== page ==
Let game developers be, China!

Despite the numerous awards and massive attention the video game “Genshin Impact” has earned, its publisher, miHoYo has given up the one-of-a-kind game to Cognosphere. Not to worry, this is simply a change in the game’s transaction base, from China to Singapore.

Singapore is a more neutral ground against nationwide bans on apps in certain countries. Tencent transferred “PlayerUnknown’s Battlegrounds” to the publisher Proxima Beta based in Singapore to bypass India’s ban of Chinese apps. Though miHoYo has only announced that its game’s movement is to allow for more various payment methods, many speculate, myself included, that there are additional motives that cannot be officially stated. MiHoYo’s latest game, “Tears of Themis” is already published under the name of Cognosphere without having ever been under the name of miHoYo.

The Chinese Communist Party (CCP) is no stranger to restricting aspects of life on a nationwide scale. It has already treaded into the topic of video games, one notable law restricting minors to a maximum of three hours of online games per week.

“Genshin Impact” faces the threat of legal action with some of its male characters being too effeminate. The CCP’s crackdown on effeminate or flamboyant men in media started in August, and video games were not spared of this threat. The reason behind this is because the topic promotes “weak” men, which is considered an insult to China’s identity, a huge stretch in my opinion. A simple redesign of a character would not be sufficient enough, and removing said character altogether would outrage players that paid for the character.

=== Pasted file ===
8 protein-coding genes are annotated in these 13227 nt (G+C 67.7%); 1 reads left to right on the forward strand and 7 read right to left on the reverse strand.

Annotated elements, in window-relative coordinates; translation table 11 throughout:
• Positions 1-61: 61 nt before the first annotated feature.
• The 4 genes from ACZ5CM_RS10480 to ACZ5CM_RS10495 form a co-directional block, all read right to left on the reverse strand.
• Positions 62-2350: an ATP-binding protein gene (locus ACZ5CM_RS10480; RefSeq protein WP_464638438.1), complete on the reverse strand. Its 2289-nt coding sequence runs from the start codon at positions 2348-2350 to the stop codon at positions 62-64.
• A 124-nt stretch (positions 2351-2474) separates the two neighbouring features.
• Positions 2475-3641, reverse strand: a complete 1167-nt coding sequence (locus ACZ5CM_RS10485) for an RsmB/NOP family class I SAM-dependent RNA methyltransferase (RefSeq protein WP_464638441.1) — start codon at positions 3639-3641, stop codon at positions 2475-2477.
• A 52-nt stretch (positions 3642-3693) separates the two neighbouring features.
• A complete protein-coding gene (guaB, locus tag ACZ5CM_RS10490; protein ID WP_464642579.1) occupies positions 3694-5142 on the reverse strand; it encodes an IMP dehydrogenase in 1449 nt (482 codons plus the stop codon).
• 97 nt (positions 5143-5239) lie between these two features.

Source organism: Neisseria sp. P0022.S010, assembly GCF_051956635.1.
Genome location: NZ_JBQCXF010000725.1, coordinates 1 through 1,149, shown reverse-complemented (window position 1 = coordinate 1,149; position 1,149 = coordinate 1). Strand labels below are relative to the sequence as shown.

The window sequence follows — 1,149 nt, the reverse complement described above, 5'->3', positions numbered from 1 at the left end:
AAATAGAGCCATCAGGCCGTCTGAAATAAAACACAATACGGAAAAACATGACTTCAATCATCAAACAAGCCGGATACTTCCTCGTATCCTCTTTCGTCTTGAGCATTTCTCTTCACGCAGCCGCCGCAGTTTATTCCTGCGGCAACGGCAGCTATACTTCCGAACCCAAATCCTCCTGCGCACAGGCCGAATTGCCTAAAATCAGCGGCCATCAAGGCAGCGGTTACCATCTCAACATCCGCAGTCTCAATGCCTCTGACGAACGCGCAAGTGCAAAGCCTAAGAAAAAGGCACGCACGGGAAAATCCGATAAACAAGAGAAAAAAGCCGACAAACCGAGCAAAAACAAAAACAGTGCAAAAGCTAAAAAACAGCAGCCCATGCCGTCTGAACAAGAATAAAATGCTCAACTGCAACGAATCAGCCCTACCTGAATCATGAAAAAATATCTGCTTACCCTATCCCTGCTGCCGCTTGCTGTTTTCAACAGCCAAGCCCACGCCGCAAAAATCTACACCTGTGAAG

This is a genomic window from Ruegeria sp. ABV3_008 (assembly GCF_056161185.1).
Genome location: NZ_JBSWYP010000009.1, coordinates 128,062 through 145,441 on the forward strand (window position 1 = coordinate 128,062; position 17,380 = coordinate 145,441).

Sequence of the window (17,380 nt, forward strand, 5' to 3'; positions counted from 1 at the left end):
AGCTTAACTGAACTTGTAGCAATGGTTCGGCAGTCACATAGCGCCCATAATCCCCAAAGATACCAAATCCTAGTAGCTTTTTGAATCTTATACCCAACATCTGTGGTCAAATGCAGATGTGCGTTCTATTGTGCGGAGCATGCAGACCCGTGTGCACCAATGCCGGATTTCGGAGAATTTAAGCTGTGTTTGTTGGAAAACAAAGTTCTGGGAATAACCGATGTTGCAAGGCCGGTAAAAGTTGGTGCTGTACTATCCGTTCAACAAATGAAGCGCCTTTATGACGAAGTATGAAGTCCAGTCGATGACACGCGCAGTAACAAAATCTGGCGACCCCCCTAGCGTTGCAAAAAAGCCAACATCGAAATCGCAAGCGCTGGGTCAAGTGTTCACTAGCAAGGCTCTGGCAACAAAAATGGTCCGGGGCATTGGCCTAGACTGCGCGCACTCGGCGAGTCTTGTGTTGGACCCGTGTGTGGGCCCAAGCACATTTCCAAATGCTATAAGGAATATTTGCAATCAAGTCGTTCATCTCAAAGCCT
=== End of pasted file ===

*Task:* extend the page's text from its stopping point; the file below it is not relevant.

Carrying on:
I believe this move to Singapore is a more long-term bypass to the CCP’s regulations on Chinese video games. Another Chinese game company, Yostar Games, essentially split one of its games, “Azur Lane,” into three servers: Chinese, Japanese, and English. Removed characters and censored outfits on the Chinese server remain untouched on the Japanese and English servers. However, as the game is a from Chinese-centered company, rerun events involving characters no longer on the Chinese server will not be likely on any of the servers, which I find to be a letdown.

Though “Genshin Impact” does have several servers, nothing has been drastically different between the servers, such as events or characters. I hope that the game’s move to Singapore will keep it away from CCP regulation under the continued guise of more open transactions.

However, I do understand that there are some risks involved, as the CCP often threatens the family members of employees of a company that relocates its headquarters out of China. MiHoyo’s “relocation” removes the monitoring by a CCP employee required in companies, allowing for more creative freedoms. Despite several companies having done this, “Genshin Impact” puts the spotlight on miHoyo due to its sheer popularity and wealth accumulated, and I hope this is a call for Chinese game developers to consider relocating their headquarters overseas.

For “Genshin Impact” the icing on the cake is that one of its effeminate male characters, Venti, is known as the “God of Freedom” in-game, a promotion of an idea in direct opposition to the CCP and its control over China.

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